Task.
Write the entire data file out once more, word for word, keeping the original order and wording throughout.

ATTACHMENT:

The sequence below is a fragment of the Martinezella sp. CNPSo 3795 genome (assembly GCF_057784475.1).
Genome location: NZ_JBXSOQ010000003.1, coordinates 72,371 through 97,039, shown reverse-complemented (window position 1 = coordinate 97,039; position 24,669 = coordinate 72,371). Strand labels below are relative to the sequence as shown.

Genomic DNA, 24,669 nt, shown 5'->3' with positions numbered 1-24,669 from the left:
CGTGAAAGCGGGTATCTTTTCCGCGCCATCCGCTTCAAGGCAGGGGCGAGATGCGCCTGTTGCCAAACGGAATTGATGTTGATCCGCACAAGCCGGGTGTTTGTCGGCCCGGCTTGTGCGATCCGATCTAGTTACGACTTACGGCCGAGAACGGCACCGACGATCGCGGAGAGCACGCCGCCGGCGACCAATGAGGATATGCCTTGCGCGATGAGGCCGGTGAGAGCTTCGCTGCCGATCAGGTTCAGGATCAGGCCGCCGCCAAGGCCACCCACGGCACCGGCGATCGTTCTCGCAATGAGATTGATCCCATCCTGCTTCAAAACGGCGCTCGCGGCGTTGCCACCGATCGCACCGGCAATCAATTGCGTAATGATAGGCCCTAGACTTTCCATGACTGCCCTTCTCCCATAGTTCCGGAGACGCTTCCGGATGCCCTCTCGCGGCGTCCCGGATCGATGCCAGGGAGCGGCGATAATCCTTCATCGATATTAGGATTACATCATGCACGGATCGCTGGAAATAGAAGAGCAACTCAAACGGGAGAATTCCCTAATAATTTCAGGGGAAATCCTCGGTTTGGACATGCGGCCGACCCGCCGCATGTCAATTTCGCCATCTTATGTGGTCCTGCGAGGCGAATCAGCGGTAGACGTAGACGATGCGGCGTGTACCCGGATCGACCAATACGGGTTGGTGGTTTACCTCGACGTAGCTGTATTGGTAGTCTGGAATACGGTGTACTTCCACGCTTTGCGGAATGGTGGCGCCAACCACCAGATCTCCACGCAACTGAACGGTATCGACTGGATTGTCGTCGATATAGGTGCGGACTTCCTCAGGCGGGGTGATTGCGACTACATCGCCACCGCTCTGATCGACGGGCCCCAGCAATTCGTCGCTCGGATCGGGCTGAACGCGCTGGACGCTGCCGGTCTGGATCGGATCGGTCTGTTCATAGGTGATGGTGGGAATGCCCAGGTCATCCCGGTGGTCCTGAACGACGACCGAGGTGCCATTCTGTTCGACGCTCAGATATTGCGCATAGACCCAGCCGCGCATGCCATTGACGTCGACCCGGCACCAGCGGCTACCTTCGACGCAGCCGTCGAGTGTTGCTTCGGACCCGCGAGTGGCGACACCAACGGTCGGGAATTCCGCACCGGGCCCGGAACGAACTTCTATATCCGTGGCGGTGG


The sequence below is a fragment of the Martinezella sp. CNPSo 3795 genome (assembly GCF_057784475.1).
Genome location: NZ_JBXSOQ010000003.1, coordinates 72,371 through 97,039, shown reverse-complemented (window position 1 = coordinate 97,039; position 24,669 = coordinate 72,371). Strand labels below are relative to the sequence as shown.

Genomic DNA, 24,669 nt, shown 5'->3' with positions numbered 1-24,669 from the left:
CGTGAAAGCGGGTATCTTTTCCGCGCCATCCGCTTCAAGGCAGGGGCGAGATGCGCCTGTTGCCAAACGGAATTGATGTTGATCCGCACAAGCCGGGTGTTTGTCGGCCCGGCTTGTGCGATCCGATCTAGTTACGACTTACGGCCGAGAACGGCACCGACGATCGCGGAGAGCACGCCGCCGGCGACCAATGAGGATATGCCTTGCGCGATGAGGCCGGTGAGAGCTTCGCTGCCGATCAGGTTCAGGATCAGGCCGCCGCCAAGGCCACCCACGGCACCGGCGATCGTTCTCGCAATGAGATTGATCCCATCCTGCTTCAAAACGGCGCTCGCGGCGTTGCCACCGATCGCACCGGCAATCAATTGCGTAATGATAGGCCCTAGACTTTCCATGACTGCCCTTCTCCCATAGTTCCGGAGACGCTTCCGGATGCCCTCTCGCGGCGTCCCGGATCGATGCCAGGGAGCGGCGATAATCCTTCATCGATATTAGGATTACATCATGCACGGATCGCTGGAAATAGAAGAGCAACTCAAACGGGAGAATTCCCTAATAATTTCAGGGGAAATCCTCGGTTTGGACATGCGGCCGACCCGCCGCATGTCAATTTCGCCATCTTATGTGGTCCTGCGAGGCGAATCAGCGGTAGACGTAGACGATGCGGCGTGTACCCGGATCGACCAATACGGGTTGGTGGTTTACCTCGACGTAGCTGTATTGGTAGTCTGGAATACGGTGTACTTCCACGCTTTGCGGAATGGTGGCGCCAACCACCAGATCTCCACGCAACTGAACGGTATCGACTGGATTGTCGTCGATATAGGTGCGGACTTCCTCAGGCGGGGTGATTGCGACTACATCGCCACCGCTCTGATCGACGGGCCCCAGCAATTCGTCGCTCGGATCGGGCTGAACGCGCTGGACGCTGCCGGTCTGGATCGGATCGGTCTGTTCATAGGTGATGGTGGGAATGCCCAGGTCATCCCGGTGGTCCTGAACGACGACCGAGGTGCCATTCTGTTCGACGCTCAGATATTGCGCATAGACCCAGCCGCGCATGCCATTGACGTCGACCCGGCACCAGCGGCTACCTTCGACGCAGCCGTCGAGTGTTGCTTCGGACCCGCGAGTGGCGACACCAACGGTCGGGAATTCCGCACCGGGCCCGGAACGAACTTCTATATCCGTGGCGGTGG